To confirm that the effects of LPS in LTF mice were a result of TF deficiency, we reconstituted lung TF by coinjection of recombinant mTF with LPS. mTF replacement attenuated lung haemorrhage and permeability and augmented lung coagulation but had no effects on lung inflammation. These data suggest that free haemoglobin mediates the increased lung permeability and lipid peroxidation in LTF mice and can be reversed by TF replacement while TF replacement does not mediate changes in inflammation. Others have shown that circulating free haemoglobin mediates vascular permeability. In a murine model of sickle cell disease, free haemoglobin induces lung endothelial permeability.28 Our study is the first to suggest that free haemoglobin in the airspace may be a potent mediator of lung permeability. Although we have not measured circulating free haemoglobin the fact that replacement of TF in the airspace attenuates lung haemorrhage as well as permeability suggests that it is the intra-alveolar haemoglobin that is mediating these effects. Our study did not specifically test the independent effects of free haemoglobin, so free haemoglobin could also be a marker of increased permeability. In addition to modulating free haemoglobin, the effects of TF deficiency on lung inflammation may be mediated through a different mechanism such as loss of protease-activated receptor (PAR-2) signalling in LTF mice or lack of adequate intra-alveolar TF replacement. Understanding the mechanism of LTF effects on lung inflammation will be the focus of future studies.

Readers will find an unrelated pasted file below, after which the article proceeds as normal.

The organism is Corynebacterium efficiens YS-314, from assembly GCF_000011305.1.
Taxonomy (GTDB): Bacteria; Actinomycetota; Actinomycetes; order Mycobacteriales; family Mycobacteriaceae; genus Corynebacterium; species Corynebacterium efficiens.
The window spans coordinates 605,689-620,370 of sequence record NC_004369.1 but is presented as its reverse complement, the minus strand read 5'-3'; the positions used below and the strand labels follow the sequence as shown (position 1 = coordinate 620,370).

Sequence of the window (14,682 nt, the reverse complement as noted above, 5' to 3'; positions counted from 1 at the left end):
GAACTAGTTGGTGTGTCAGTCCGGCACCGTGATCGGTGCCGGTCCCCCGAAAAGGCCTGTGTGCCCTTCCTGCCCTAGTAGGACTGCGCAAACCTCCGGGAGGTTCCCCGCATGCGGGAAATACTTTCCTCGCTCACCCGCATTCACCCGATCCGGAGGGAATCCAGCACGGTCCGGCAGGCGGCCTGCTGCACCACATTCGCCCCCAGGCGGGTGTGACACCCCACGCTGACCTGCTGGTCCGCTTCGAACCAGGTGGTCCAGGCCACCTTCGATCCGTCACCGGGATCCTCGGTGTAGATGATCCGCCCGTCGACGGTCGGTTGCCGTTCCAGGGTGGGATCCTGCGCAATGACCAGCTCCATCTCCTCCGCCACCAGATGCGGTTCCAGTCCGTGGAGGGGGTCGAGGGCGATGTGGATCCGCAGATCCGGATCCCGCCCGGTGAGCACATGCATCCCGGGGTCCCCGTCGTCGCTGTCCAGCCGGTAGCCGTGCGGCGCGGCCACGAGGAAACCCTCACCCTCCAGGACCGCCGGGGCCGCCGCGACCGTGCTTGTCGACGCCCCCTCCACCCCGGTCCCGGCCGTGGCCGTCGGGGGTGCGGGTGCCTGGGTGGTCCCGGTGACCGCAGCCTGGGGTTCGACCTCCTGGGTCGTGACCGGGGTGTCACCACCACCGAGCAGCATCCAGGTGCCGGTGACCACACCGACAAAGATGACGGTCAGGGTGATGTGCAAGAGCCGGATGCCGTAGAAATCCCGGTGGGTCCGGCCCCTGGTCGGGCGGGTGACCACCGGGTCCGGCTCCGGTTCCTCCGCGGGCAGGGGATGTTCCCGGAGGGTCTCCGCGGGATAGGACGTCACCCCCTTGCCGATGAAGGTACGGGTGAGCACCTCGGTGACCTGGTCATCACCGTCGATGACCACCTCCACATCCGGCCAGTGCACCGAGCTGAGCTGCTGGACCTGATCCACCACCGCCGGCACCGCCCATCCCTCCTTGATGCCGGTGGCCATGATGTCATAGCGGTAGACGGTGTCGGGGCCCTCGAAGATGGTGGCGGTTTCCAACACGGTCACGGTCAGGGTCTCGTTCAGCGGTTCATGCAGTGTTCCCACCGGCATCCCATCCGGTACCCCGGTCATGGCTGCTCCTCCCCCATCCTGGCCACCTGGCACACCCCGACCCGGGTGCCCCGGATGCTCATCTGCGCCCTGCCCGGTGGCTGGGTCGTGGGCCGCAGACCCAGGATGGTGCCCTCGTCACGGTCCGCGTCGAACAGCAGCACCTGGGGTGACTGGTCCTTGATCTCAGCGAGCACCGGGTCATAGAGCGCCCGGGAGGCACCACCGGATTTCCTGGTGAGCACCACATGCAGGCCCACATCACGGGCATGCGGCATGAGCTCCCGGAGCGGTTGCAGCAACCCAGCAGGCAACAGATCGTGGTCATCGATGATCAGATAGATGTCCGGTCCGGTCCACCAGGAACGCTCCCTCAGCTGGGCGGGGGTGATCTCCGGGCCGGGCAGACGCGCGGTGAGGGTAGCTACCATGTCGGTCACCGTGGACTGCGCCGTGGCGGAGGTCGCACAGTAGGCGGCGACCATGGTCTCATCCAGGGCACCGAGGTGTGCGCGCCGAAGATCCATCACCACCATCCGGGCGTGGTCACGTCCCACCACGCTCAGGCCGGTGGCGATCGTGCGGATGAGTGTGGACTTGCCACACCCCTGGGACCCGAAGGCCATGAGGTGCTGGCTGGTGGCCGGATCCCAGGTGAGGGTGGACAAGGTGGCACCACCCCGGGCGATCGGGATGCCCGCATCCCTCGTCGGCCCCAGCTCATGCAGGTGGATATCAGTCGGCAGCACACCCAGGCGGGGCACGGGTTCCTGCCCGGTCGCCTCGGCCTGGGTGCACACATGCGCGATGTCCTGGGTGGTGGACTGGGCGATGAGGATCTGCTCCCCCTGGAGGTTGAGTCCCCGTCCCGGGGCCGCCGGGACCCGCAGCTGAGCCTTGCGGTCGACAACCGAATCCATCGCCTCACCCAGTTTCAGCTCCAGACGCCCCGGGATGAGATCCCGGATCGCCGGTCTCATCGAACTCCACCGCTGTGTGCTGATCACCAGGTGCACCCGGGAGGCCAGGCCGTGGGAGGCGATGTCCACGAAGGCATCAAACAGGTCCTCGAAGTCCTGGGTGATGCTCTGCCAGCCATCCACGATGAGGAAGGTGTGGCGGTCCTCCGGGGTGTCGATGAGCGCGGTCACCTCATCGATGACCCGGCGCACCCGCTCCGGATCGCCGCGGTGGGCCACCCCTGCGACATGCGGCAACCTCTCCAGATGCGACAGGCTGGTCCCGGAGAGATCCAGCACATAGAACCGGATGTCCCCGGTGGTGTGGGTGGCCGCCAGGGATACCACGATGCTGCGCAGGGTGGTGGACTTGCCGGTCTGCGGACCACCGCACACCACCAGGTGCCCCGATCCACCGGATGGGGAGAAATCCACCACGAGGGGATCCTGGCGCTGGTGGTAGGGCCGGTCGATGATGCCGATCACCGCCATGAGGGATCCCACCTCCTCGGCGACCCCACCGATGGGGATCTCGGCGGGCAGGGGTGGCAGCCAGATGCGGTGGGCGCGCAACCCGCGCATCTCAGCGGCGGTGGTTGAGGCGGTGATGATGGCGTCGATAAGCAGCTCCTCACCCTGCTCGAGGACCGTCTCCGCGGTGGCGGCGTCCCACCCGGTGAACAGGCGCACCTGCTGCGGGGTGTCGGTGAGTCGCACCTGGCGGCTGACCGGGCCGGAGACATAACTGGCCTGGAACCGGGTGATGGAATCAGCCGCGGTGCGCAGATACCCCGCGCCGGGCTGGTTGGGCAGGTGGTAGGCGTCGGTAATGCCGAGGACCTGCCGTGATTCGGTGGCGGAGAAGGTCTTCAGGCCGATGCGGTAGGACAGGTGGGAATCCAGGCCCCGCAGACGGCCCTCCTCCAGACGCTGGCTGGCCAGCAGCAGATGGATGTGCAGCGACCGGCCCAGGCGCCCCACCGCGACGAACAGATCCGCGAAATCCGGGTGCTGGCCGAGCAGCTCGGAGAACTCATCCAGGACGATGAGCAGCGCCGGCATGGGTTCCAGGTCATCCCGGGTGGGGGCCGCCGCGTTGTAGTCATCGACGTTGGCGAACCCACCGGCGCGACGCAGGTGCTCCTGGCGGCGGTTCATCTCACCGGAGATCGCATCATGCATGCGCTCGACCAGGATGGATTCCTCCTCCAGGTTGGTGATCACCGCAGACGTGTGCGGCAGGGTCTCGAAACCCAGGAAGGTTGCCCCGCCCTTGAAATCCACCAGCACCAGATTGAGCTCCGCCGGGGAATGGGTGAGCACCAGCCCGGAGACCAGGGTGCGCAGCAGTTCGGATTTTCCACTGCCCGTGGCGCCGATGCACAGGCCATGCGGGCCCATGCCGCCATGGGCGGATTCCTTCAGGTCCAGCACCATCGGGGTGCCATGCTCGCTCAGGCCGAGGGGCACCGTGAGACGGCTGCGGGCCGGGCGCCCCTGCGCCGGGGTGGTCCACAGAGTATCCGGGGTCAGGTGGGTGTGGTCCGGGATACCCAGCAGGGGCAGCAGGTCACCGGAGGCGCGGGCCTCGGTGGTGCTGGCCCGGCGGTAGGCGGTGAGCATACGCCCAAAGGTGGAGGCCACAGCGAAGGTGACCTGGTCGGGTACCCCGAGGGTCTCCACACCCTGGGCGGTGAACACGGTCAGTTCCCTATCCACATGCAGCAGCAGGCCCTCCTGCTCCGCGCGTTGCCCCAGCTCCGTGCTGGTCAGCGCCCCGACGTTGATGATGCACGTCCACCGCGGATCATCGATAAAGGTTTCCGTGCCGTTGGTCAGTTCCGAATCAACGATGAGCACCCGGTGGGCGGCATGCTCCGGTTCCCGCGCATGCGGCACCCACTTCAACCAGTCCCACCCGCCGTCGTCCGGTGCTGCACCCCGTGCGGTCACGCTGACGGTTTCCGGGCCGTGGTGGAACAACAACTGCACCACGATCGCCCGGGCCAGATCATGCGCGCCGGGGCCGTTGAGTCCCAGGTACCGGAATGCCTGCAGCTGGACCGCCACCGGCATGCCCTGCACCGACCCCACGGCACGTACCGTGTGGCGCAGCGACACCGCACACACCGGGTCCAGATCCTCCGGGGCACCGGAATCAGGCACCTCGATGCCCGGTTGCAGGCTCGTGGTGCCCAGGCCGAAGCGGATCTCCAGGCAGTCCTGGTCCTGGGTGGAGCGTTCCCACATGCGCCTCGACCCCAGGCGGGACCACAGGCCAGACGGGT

The study has some limitations. First, by using mice with a global TF deficiency, we were unable to identify which cell types are most critically involved in the lung response to intratracheal LPS. However, our results do show that global TF deficiency does not protect against direct lung injury, and in fact enhances several indices of ALI. Interestingly, LTF mice may have increased susceptibility to even mild insults. In our LTF mice treated with PBS we observed non-significant increased BAL IL-6 and IL-8, higher levels of BAL protein, and mild increases in histology score and BAL cell counts. This response to a very mild insult highlights the critical nature of TF in limiting lung injury and inflammation. Second, our studies were not designed to test whether the effects of TF deficiency are mediated through the procoagulant or non-coagulant functions of TF, such as signalling effects through PAR-2. Finally, although we have shown that free haemoglobin and markers of lipid peroxidation are elevated in the lungs of LTF mice there may be additional mechanisms that explain the increased lung inflammation seen in these animals.